You can’t escape inflation in today’s news. Rising prices are all around us. If you’re approaching or in retirement, that can be a big concern. What are your options to account for inflation when planning for retirement? What can you do now to help ensure you’ll be prepared?
Will Inflation Deflate your Retirement?
Ronald Reagan famously said, “Inflation is as violent as a mugger, as frightening as an armed robber and as deadly as a hit man.” It sounds dramatic, but if you live on a fixed income, inflation can be a much more significant threat than it seems.
In the short term, inflation makes budgeting much more challenging. But long-term the impact is even worse, as inflation dramatically erodes your purchasing power as it continues. And once in motion, inflation tends to stick around. That’s because producers and merchants are unlikely to cut their own prices when they see component costs still rising. i
You may have heard of the Rule of 72 formula.ii This simple principle can help you estimate how fast your money will double when investing. You simply divide 72 by your expected rate of return to estimate the number of years it will take.
Did you know that same formula works in reverse with inflation? You can use it to approximate how quickly increasing prices will cut your retirement savings in half. iii
What Does Inflation Do to Your Savings?
Using that formula, you can estimate that 8% inflation will cut your savings in half in about 9 years (72 divided by 8 equals 9). Of course, that will be offset by earnings, and you can mitigate inflation by choosing less expensive products and buying less. But this exercise underscores the importance of not leaving your money in cash under a mattress.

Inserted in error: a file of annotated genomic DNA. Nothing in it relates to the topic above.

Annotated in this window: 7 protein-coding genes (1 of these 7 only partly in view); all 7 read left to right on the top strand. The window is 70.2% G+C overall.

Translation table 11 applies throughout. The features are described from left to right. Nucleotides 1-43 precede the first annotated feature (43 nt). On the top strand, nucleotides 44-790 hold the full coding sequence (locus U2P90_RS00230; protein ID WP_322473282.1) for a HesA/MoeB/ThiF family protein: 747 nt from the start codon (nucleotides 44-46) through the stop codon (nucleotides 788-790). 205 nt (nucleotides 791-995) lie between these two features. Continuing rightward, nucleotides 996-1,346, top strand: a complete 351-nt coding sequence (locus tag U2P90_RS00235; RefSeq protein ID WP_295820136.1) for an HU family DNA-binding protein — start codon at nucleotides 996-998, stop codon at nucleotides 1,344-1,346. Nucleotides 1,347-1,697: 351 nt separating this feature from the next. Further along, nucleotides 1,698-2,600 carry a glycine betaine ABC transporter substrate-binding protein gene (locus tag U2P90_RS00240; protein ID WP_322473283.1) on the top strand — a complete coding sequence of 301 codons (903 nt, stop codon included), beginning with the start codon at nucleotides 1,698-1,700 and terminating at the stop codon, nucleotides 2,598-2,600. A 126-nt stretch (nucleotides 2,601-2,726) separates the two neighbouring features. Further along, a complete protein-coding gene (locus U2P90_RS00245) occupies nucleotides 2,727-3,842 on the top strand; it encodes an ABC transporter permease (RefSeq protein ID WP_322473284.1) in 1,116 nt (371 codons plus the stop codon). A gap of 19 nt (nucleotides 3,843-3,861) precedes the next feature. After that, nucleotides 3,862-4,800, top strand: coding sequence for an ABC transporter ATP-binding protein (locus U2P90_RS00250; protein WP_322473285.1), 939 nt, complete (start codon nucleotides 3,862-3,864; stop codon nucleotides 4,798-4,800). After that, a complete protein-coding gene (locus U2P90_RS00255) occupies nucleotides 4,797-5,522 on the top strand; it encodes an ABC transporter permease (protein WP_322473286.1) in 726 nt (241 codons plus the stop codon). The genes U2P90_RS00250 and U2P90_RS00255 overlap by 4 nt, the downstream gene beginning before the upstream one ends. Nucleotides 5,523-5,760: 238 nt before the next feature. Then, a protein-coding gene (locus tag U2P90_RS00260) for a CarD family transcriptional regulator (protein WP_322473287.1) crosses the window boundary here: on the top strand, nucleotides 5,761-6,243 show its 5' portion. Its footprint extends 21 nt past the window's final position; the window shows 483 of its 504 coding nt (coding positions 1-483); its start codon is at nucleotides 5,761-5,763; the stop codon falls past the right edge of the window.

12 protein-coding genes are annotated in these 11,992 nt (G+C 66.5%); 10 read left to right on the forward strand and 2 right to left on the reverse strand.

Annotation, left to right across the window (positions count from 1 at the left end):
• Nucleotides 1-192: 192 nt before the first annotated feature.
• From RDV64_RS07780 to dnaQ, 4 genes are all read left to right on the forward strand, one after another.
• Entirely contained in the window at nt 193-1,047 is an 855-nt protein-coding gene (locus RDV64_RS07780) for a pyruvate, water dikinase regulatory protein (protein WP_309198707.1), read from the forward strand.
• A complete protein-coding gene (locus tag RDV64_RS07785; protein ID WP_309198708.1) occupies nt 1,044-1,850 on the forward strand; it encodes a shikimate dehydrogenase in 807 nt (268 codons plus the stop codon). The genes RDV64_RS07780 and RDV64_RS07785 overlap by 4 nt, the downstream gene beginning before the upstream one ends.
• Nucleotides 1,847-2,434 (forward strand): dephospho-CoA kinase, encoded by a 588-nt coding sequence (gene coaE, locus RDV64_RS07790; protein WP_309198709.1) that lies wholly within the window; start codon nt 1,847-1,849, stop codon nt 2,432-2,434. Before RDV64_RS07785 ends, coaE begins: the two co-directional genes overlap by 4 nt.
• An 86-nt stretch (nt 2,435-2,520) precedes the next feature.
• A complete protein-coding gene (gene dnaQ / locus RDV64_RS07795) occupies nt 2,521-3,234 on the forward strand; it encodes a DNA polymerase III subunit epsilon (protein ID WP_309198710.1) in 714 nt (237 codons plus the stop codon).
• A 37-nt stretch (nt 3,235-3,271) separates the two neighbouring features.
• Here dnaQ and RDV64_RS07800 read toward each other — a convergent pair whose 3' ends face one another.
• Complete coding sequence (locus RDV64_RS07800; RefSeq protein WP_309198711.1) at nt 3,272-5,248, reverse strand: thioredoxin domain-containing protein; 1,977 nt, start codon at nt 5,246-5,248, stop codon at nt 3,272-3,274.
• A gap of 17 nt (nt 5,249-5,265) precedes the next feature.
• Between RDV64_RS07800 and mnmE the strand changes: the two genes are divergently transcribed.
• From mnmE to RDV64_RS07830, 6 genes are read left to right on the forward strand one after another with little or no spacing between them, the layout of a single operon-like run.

Instead, your investments need to at least match the rate of inflation to keep up. Interest rates may also rise. If you have credit card or other high or variable rate debt, this may also increase your costs.
Do Retirement Plans Adjust for Inflation?
Most retirement plans estimate inflation as a fixed 3%. A Market Watch article argues how dangerously low that common estimate is. The actual 100-year inflation average is higher, closer to 3.3%. But as previously noted, inflation tends to be sticky once it has gained a foothold. Over some 20-year periods during that same hundred years, inflation averaged 6%. During one exceptionally high inflation period in the U.S., inflation averaged 11.7%. iv
How Can I Protect my Retirement Savings from Inflation?
Fortunately, the right wealth management approach can help. You can use specific financial planning strategies to help take the uncertainty out of retirement in inflationary times.
- Stick with stocks
First, moving to cash as volatility increases can be tempting, but that’s not usually wise. Historically, staying invested in stocks has been one of the only ways to stay ahead of inflation.v So you do need to maintain a solid allocation to equities throughout retirement.
- Create a retirement income strategy that helps you feel secure
This is a critical step. Sticking with stocks during retirement can be stressful, doubly so during difficult economic times. We help clients put a strong income strategy in place so you know the bills will be paid no matter what. That makes it far easier to stay fully invested through changing market conditions.